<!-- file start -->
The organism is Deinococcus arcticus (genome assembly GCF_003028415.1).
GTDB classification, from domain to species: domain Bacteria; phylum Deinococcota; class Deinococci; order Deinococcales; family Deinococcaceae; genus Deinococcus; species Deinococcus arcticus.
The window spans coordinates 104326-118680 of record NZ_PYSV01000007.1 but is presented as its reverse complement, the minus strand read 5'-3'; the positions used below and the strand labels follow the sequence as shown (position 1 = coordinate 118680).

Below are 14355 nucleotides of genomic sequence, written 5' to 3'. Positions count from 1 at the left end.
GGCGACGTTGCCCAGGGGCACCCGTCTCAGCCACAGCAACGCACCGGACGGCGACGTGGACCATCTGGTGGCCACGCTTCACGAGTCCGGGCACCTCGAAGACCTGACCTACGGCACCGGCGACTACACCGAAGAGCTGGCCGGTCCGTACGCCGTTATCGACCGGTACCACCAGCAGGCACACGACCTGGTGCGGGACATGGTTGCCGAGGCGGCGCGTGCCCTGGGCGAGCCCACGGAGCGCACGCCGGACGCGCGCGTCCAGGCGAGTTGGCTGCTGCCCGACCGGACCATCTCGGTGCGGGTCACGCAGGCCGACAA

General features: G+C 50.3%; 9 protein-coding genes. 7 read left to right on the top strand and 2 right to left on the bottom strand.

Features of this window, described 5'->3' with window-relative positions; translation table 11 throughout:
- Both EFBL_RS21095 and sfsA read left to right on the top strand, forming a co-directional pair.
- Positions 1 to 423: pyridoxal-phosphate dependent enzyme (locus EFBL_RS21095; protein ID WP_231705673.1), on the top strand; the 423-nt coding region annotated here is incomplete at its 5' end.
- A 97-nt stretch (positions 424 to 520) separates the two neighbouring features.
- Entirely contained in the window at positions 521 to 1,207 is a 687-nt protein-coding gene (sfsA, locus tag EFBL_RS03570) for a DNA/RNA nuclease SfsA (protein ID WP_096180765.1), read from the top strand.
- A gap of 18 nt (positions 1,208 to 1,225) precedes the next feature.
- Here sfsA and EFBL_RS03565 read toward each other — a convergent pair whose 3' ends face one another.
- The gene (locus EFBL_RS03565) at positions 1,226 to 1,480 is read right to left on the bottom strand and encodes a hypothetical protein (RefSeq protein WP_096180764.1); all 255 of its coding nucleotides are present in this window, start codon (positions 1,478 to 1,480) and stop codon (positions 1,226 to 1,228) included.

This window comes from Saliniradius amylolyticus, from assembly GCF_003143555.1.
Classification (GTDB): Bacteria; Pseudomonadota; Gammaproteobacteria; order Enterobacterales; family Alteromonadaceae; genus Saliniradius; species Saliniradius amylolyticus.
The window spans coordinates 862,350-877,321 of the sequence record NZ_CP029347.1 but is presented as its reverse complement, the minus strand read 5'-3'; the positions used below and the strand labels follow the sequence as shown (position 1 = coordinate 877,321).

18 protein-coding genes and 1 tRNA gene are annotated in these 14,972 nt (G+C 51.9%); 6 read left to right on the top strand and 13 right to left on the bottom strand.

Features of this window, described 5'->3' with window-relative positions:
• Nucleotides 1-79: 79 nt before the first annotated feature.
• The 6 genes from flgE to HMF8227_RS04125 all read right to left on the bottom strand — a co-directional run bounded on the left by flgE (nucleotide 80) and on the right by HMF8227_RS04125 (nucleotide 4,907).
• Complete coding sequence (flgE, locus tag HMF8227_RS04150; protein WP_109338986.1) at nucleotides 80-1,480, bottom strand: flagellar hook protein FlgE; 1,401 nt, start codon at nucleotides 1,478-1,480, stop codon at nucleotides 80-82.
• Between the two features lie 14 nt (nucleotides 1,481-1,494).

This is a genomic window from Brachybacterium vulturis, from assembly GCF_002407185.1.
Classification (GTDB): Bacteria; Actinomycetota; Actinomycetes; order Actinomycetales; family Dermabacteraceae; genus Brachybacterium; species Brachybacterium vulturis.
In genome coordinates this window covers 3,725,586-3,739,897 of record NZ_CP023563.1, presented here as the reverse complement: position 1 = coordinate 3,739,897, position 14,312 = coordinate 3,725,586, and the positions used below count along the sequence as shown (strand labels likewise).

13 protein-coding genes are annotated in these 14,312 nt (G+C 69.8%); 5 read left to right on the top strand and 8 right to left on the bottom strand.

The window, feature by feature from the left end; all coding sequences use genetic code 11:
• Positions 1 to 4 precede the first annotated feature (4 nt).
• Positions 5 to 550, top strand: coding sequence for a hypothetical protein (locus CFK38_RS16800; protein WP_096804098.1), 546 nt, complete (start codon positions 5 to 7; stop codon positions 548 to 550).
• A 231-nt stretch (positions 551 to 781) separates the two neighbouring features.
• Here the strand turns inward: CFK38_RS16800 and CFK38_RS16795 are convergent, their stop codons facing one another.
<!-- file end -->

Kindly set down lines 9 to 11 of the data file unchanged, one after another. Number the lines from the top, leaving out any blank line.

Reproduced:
- Positions 1 to 423: pyridoxal-phosphate dependent enzyme (locus EFBL_RS21095; protein ID WP_231705673.1), on the top strand; the 423-nt coding region annotated here is incomplete at its 5' end.
- A 97-nt stretch (positions 424 to 520) separates the two neighbouring features.
- Entirely contained in the window at positions 521 to 1,207 is a 687-nt protein-coding gene (sfsA, locus tag EFBL_RS03570) for a DNA/RNA nuclease SfsA (protein ID WP_096180765.1), read from the top strand.